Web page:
Level 6 Valued Member
I guess that these are 3 separate events, that is* Swimming (100m / 50m underwater / hand and feet bound)
1 - swim 100m with a time limit.
2 - Swim 50m underwater in one breath.
3 - do something in the water for certain time with hand and feet bound.
How are you at the swim? That is one test that needs to be specifically trained. Strength/endurance have little to do with it, it is a technique issue. Since your feet/hands are bound, it may be a good idea to have a friend with you when you jump in the pool! It's a mental test as well since it will be quite stressful being bound in a pool.
I was never special forces or anything coming close to that, but I played waterpolo at the provincial level for 12 years and did 2 years of underwater hockey, in addition to swimming a lot of the years I was not participating in these two sports, so I know water. As @Grayland said, these are all technical and require practice, which may be difficult with COVID, depending on where you live and the availability of pools.
I would say one thing though, don't underestimate 50m underwater without breathing, if that's the test. This in itself is not an easy thing to do. If you have never done it, you need to practice it. It requires a fine balance of movement efficiency, mental fortitude and training to let the body know that you will not die if you don't breathe for 10 second. I remember one year we were training where there was a 50m pool and the coach one day asked us as part of the warmup to swim underwater as far as we could. I stopped at about 42-43 meters as I realized there was nobody with me in the water so far from the starting wall, but none of the other players, even many who were much faster swimmers than me, made it that far. I think I would have made it to 50m that day, but there is no way I could do it now without training for it. That year, I had trained over the winter with a coach who made us swim laps with pyramidal number of strokes per breath (started at breathing every 3 arm strokes, then 5, then 7, then 5 then 3. I think some even did 9, but that was too much for me), and my guess is that this helped a lot, but I cannot be sure. Also, doing the test in a 25m pools with the ability to push off the wall at each end, or doing it in a 50m pool with a single push is very different. If you practice in a 25m, pool, make sure that you can go more than 2 laps.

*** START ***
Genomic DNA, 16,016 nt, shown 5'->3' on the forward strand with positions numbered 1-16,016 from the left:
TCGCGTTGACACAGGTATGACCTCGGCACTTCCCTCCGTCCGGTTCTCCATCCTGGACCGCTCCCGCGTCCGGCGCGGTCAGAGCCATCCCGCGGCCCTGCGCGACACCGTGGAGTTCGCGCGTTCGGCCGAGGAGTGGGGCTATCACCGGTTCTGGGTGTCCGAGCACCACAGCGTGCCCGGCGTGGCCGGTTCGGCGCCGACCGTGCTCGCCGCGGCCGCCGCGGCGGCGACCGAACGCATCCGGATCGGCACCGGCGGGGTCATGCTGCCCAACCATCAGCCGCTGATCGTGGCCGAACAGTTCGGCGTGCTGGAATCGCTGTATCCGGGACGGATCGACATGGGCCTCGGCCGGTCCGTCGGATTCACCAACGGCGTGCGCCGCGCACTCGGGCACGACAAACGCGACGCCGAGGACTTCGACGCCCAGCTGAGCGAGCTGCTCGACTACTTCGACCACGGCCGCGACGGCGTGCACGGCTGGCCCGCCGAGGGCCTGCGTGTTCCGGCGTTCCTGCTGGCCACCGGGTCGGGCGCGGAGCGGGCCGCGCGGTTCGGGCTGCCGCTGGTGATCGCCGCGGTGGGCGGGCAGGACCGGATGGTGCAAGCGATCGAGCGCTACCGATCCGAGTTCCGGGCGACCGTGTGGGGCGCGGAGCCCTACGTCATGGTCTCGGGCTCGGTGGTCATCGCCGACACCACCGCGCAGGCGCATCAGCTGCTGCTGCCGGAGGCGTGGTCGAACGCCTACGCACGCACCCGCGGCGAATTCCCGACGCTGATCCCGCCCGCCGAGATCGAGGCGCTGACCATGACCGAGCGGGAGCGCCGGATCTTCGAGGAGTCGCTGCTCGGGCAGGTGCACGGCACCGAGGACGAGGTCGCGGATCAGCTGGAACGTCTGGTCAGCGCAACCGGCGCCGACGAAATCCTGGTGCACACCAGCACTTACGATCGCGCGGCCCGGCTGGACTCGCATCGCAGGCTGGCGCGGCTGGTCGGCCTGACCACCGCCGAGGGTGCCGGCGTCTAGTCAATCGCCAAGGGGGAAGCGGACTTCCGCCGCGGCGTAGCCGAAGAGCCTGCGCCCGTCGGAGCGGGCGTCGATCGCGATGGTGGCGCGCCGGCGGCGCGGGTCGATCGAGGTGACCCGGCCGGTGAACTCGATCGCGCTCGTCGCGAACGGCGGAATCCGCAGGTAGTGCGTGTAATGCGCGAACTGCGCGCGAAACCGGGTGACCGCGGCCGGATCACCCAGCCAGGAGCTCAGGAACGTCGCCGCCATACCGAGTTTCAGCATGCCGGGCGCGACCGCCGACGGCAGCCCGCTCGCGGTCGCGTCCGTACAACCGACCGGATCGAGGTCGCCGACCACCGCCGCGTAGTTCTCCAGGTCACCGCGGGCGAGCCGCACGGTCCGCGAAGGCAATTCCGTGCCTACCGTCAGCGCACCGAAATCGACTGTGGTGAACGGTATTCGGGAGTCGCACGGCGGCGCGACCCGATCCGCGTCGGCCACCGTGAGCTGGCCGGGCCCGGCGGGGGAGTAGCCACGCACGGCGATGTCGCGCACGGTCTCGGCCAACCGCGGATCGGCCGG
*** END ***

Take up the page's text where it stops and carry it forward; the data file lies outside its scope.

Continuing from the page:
Practicing this is also dangerous. If you come anywhere close to your limits, there is a chance that you can drown, especially if you hyperventilate a lot before going. Hyperventilating inhibits your urge to breathe (which is mainly caused by carbonate buildup in blood due to CO2, and not lack of oxygen as many people believe), and you can simply faint without realizing that you were low on oxygen. Never push this alone in a pool. Always have a trusted person with you who knows what to do with an inconscious person in water.
@Pet likes to dive (and a living Google with the ability to post relevant links to almost any fitness related question on demand), so he may have good pointers for you.